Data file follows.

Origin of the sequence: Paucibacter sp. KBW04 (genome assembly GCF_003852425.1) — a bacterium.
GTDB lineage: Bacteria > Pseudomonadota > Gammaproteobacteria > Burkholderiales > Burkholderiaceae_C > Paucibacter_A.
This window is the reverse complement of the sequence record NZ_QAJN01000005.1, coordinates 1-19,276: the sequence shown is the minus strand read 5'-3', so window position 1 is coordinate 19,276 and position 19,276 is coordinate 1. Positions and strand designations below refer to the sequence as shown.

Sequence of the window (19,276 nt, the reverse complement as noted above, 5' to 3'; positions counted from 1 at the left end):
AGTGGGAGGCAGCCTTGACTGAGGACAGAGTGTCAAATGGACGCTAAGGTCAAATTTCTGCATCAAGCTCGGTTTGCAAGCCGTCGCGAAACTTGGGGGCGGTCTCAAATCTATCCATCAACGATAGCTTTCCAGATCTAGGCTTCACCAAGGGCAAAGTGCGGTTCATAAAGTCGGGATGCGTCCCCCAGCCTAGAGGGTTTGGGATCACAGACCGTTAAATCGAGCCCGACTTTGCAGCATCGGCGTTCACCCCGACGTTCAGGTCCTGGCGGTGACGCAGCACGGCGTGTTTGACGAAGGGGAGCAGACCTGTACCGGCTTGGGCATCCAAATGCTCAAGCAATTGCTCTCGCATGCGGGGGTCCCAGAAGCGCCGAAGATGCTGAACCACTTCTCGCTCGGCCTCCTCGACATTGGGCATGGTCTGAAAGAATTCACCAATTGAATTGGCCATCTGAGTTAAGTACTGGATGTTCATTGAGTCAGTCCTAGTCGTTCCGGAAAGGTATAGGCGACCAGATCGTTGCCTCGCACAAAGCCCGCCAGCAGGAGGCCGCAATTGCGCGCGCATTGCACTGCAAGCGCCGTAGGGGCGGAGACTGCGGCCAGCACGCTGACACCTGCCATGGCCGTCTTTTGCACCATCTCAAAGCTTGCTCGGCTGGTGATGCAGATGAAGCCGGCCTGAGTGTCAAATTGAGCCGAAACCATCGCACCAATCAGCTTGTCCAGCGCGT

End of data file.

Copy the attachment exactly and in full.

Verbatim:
Origin of the sequence: Paucibacter sp. KBW04 (genome assembly GCF_003852425.1) — a bacterium.
GTDB lineage: Bacteria > Pseudomonadota > Gammaproteobacteria > Burkholderiales > Burkholderiaceae_C > Paucibacter_A.
This window is the reverse complement of the sequence record NZ_QAJN01000005.1, coordinates 1-19,276: the sequence shown is the minus strand read 5'-3', so window position 1 is coordinate 19,276 and position 19,276 is coordinate 1. Positions and strand designations below refer to the sequence as shown.

Sequence of the window (19,276 nt, the reverse complement as noted above, 5' to 3'; positions counted from 1 at the left end):
AGTGGGAGGCAGCCTTGACTGAGGACAGAGTGTCAAATGGACGCTAAGGTCAAATTTCTGCATCAAGCTCGGTTTGCAAGCCGTCGCGAAACTTGGGGGCGGTCTCAAATCTATCCATCAACGATAGCTTTCCAGATCTAGGCTTCACCAAGGGCAAAGTGCGGTTCATAAAGTCGGGATGCGTCCCCCAGCCTAGAGGGTTTGGGATCACAGACCGTTAAATCGAGCCCGACTTTGCAGCATCGGCGTTCACCCCGACGTTCAGGTCCTGGCGGTGACGCAGCACGGCGTGTTTGACGAAGGGGAGCAGACCTGTACCGGCTTGGGCATCCAAATGCTCAAGCAATTGCTCTCGCATGCGGGGGTCCCAGAAGCGCCGAAGATGCTGAACCACTTCTCGCTCGGCCTCCTCGACATTGGGCATGGTCTGAAAGAATTCACCAATTGAATTGGCCATCTGAGTTAAGTACTGGATGTTCATTGAGTCAGTCCTAGTCGTTCCGGAAAGGTATAGGCGACCAGATCGTTGCCTCGCACAAAGCCCGCCAGCAGGAGGCCGCAATTGCGCGCGCATTGCACTGCAAGCGCCGTAGGGGCGGAGACTGCGGCCAGCACGCTGACACCTGCCATGGCCGTCTTTTGCACCATCTCAAAGCTTGCTCGGCTGGTGATGCAGATGAAGCCGGCCTGAGTGTCAAATTGAGCCGAAACCATCGCACCAATCAGCTTGTCCAGCGCGT